Ray Liotta (the creepoid ex-con in Something Wild, the Eugene in Dominick and Eugene) is set to star as Henry Hill, who rises from the lowest ranks of the "family" to a position that gives him access to high-ranking crime bosses.
1993 — "'Amos & Andrew' It's Full Steam Ahead, Correctness Be Damned", Fresno Bee, 5 March 1993:
The local police, with the exception of the politically savvy Chief Tolliver (Dabney Coleman, doing his usual creepoid thing), seem to have been recruited from Mayberry.
2002 — Diane Werts, "The Haunted Heart of a Private Detective Show", Newsday, 24 September 2002:
In the "X-Files"-ish suspense hour "Haunted," he's provided lots of moody emoting opportunity along with creepoid poltergeist investigatory assistance.
2003 — Henry Winkler & Lin Oliver, Niagara Falls, or Does It?, Spotlight (2006), ISBN1599611082, page 81:
"What is that supposed to be?" he asked in his usual creepoid manner.
In a tiresome bid to create controversy (read: free publicity), rocker Marilyn Manson, who has dubbed himself the "Antichrist Superstar," has signed to play Jesus in Diamond Dead, a dark comedy by the master of cheesily creepoid horror movies, George Romero.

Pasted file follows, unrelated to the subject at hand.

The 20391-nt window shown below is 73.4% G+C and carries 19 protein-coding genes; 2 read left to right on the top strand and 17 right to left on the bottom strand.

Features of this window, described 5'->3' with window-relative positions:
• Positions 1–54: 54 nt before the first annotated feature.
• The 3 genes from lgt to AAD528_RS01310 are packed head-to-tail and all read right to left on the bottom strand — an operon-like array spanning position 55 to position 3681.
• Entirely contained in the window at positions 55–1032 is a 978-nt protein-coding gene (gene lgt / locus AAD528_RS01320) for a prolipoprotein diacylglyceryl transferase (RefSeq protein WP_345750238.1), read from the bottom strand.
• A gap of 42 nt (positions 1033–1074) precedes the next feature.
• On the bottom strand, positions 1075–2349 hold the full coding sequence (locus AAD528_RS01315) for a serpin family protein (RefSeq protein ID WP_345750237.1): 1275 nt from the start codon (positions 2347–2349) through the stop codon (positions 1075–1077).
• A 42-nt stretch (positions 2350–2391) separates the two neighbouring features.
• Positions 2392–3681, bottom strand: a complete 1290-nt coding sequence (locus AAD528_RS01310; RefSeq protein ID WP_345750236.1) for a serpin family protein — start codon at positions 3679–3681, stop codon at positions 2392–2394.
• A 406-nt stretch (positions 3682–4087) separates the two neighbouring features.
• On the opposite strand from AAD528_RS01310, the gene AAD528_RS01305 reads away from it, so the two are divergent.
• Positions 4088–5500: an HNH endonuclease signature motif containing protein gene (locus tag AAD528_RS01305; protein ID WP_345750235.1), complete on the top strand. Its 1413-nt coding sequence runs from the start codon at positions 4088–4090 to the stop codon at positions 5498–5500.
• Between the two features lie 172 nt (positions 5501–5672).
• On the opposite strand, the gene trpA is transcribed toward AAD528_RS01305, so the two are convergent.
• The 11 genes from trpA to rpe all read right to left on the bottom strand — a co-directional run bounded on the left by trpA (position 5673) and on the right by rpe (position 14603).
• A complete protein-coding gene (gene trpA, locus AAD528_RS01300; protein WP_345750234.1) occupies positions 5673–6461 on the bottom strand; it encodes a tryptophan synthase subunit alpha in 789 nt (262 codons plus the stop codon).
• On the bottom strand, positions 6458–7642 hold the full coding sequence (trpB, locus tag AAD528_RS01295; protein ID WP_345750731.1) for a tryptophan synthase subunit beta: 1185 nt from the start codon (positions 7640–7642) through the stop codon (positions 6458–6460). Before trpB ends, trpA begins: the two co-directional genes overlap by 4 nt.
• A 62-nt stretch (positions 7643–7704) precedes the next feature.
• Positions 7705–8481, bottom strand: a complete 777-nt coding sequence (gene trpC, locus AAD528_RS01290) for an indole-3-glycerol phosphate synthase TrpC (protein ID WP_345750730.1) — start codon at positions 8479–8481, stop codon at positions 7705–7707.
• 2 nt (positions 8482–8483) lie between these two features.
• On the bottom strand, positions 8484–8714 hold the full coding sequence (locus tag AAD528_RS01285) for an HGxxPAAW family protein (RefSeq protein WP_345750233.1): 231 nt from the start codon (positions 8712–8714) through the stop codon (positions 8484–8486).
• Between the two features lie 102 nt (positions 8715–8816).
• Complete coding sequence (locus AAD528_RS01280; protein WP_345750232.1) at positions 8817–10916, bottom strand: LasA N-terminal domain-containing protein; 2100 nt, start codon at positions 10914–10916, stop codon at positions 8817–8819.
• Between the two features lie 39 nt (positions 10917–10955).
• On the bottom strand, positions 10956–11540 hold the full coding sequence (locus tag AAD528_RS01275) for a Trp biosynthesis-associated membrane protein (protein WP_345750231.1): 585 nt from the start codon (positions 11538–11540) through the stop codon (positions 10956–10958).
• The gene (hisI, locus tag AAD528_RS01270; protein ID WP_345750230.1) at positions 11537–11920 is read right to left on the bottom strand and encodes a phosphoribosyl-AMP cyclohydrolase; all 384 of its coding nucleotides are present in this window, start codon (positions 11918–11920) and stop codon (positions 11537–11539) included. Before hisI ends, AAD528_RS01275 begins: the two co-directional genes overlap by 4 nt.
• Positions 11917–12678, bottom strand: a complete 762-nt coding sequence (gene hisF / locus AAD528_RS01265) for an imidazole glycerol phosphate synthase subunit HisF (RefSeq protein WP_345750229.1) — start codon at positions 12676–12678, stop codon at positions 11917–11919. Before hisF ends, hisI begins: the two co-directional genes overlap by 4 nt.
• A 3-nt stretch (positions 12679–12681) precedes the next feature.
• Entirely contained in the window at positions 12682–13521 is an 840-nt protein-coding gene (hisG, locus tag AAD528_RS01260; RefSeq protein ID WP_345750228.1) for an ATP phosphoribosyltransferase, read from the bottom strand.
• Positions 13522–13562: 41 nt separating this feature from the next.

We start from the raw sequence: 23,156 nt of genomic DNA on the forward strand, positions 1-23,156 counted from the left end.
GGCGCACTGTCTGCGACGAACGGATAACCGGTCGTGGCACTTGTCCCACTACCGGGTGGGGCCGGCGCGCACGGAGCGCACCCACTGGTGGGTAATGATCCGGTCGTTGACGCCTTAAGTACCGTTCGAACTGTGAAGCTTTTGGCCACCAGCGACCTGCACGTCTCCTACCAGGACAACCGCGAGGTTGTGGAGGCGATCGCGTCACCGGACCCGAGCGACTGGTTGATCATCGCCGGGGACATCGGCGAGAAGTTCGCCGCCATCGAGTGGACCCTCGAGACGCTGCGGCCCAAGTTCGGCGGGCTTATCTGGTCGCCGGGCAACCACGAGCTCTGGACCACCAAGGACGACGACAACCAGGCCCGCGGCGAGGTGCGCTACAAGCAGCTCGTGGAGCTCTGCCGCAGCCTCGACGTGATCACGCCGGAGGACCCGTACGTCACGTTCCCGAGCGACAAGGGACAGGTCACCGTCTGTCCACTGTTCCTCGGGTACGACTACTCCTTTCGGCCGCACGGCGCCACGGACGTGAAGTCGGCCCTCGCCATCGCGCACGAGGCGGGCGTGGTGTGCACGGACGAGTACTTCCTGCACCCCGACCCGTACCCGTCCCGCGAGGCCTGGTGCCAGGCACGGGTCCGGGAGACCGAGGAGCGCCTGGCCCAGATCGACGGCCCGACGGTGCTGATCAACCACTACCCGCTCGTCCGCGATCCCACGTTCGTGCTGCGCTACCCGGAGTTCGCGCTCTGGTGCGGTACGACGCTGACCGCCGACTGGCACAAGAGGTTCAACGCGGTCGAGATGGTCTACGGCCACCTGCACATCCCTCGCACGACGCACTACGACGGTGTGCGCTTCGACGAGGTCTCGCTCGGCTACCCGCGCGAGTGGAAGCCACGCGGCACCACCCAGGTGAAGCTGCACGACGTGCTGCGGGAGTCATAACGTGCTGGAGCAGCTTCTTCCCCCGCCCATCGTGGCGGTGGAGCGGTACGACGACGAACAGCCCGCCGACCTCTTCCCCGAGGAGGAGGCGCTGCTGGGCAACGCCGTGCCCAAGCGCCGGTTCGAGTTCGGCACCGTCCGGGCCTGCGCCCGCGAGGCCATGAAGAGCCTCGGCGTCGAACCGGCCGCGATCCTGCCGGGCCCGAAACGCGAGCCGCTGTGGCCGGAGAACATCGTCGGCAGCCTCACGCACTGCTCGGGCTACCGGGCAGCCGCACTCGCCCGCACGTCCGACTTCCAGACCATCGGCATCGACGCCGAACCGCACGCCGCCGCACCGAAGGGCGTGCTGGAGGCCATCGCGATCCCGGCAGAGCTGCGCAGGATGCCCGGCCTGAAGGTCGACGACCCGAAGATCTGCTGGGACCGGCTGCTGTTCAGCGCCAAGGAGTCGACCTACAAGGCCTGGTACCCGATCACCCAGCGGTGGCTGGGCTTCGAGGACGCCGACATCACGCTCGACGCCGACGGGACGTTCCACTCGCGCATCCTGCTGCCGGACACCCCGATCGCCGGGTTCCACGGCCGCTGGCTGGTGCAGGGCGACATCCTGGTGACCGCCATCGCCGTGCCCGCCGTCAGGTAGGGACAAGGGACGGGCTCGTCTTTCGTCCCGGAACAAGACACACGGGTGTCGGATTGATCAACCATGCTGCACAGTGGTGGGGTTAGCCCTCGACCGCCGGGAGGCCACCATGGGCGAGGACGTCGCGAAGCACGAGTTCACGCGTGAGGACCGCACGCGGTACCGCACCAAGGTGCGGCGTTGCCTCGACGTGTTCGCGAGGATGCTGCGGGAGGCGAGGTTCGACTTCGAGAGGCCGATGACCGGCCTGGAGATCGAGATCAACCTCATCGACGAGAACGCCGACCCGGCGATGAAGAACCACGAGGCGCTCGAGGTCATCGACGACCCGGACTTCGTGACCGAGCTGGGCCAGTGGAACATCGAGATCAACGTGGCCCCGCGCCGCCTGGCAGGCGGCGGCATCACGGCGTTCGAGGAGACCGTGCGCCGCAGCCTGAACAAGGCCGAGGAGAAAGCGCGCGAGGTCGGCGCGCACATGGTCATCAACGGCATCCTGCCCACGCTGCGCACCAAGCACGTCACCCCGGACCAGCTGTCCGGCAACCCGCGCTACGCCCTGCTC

2000 — Harold Covington, "The Movement's Fatal Fascination", in Encyclopedia of White Power: A Sourcebook on the Radical Racist Right (ed. Jeffrey Kaplan), AltaMira Press (2000), ISBN0742503402, pages 476-477:
As I said somewhere else, when I am 75 years old, some National Alliance creepoid from this insane period in my life will be toddling over to Carrboro on his aluminum walker or riding in his wheelchair to shit on my doorstep, or commit some comparable piece of idiocy.
2000 — "Wired Kids Game and Web site reviews", Fort Worth Star-Telegram, 15 August 2000:
This is the part where we have to warn parents: Just like with comic books, there's lots of violence and blood and nightmare-inducing villainous creepoids here.
2002 — Mike Littwin, "Not To Point Fingers, But Schools Really Need To Get A Grip", Rocky Mountain News, 16 May 2002:
This is what we have: Boys were rolling around and pointing fingers in a game of army and aliens - with, if I know fourth-graders, a lot of yelling of words like "bang" and "you're dead, you crummy alien creepoid" - in behavior that could lead directly to another Columbine.
Pieces isn't a Holmes vehicle like Teaching Mrs. Tingle, if only because the supporting cast has a tendency to outperform her, for better (Lillias White, sharply playing April's straight-talkin' neighbor) or worse (an abysmally bad Sean Hayes, as her building's resident creepoid).